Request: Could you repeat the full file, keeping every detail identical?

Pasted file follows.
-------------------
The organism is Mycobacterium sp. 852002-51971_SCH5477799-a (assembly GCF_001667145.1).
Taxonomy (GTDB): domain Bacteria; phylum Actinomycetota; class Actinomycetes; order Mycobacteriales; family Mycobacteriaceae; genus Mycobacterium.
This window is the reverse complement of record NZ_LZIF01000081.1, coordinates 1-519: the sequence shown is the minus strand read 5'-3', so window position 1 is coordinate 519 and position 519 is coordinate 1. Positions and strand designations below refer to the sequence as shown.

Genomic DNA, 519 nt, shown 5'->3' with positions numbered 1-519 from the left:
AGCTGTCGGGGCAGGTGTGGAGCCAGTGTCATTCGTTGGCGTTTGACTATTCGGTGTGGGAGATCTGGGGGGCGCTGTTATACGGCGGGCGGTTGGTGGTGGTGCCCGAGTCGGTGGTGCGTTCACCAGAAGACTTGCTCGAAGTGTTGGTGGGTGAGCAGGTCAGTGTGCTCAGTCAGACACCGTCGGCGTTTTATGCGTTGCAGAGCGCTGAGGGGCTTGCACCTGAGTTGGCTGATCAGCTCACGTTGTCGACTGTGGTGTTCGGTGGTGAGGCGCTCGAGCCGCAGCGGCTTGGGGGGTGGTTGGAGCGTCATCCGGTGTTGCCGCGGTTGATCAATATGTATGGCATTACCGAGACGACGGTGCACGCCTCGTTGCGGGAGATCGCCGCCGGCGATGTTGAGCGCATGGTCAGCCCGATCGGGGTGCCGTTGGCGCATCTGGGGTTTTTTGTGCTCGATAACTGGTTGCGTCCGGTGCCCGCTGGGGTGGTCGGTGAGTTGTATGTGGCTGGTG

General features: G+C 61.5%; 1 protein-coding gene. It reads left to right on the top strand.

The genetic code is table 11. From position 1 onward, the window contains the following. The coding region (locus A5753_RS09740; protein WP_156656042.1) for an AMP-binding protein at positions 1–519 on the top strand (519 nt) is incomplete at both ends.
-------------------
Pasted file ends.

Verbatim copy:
The organism is Mycobacterium sp. 852002-51971_SCH5477799-a (assembly GCF_001667145.1).
Taxonomy (GTDB): domain Bacteria; phylum Actinomycetota; class Actinomycetes; order Mycobacteriales; family Mycobacteriaceae; genus Mycobacterium.
This window is the reverse complement of record NZ_LZIF01000081.1, coordinates 1-519: the sequence shown is the minus strand read 5'-3', so window position 1 is coordinate 519 and position 519 is coordinate 1. Positions and strand designations below refer to the sequence as shown.

Genomic DNA, 519 nt, shown 5'->3' with positions numbered 1-519 from the left:
AGCTGTCGGGGCAGGTGTGGAGCCAGTGTCATTCGTTGGCGTTTGACTATTCGGTGTGGGAGATCTGGGGGGCGCTGTTATACGGCGGGCGGTTGGTGGTGGTGCCCGAGTCGGTGGTGCGTTCACCAGAAGACTTGCTCGAAGTGTTGGTGGGTGAGCAGGTCAGTGTGCTCAGTCAGACACCGTCGGCGTTTTATGCGTTGCAGAGCGCTGAGGGGCTTGCACCTGAGTTGGCTGATCAGCTCACGTTGTCGACTGTGGTGTTCGGTGGTGAGGCGCTCGAGCCGCAGCGGCTTGGGGGGTGGTTGGAGCGTCATCCGGTGTTGCCGCGGTTGATCAATATGTATGGCATTACCGAGACGACGGTGCACGCCTCGTTGCGGGAGATCGCCGCCGGCGATGTTGAGCGCATGGTCAGCCCGATCGGGGTGCCGTTGGCGCATCTGGGGTTTTTTGTGCTCGATAACTGGTTGCGTCCGGTGCCCGCTGGGGTGGTCGGTGAGTTGTATGTGGCTGGTG

General features: G+C 61.5%; 1 protein-coding gene. It reads left to right on the top strand.

The genetic code is table 11. From position 1 onward, the window contains the following. The coding region (locus A5753_RS09740; protein WP_156656042.1) for an AMP-binding protein at positions 1–519 on the top strand (519 nt) is incomplete at both ends.